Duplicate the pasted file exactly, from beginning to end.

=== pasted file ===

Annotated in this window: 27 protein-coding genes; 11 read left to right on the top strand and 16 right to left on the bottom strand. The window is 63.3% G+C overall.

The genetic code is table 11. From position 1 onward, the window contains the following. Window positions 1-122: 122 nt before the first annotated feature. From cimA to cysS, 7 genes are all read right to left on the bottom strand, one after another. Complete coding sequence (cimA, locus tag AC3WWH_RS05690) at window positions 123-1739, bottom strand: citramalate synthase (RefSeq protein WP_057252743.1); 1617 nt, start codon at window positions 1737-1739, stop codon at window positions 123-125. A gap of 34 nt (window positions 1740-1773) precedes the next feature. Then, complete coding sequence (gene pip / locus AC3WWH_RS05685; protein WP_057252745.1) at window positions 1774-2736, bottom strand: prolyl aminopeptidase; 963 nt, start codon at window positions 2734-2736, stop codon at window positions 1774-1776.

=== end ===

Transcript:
Annotated in this window: 27 protein-coding genes; 11 read left to right on the top strand and 16 right to left on the bottom strand. The window is 63.3% G+C overall.

The genetic code is table 11. From position 1 onward, the window contains the following. Window positions 1-122: 122 nt before the first annotated feature. From cimA to cysS, 7 genes are all read right to left on the bottom strand, one after another. Complete coding sequence (cimA, locus tag AC3WWH_RS05690) at window positions 123-1739, bottom strand: citramalate synthase (RefSeq protein WP_057252743.1); 1617 nt, start codon at window positions 1737-1739, stop codon at window positions 123-125. A gap of 34 nt (window positions 1740-1773) precedes the next feature. Then, complete coding sequence (gene pip / locus AC3WWH_RS05685; protein WP_057252745.1) at window positions 1774-2736, bottom strand: prolyl aminopeptidase; 963 nt, start codon at window positions 2734-2736, stop codon at window positions 1774-1776.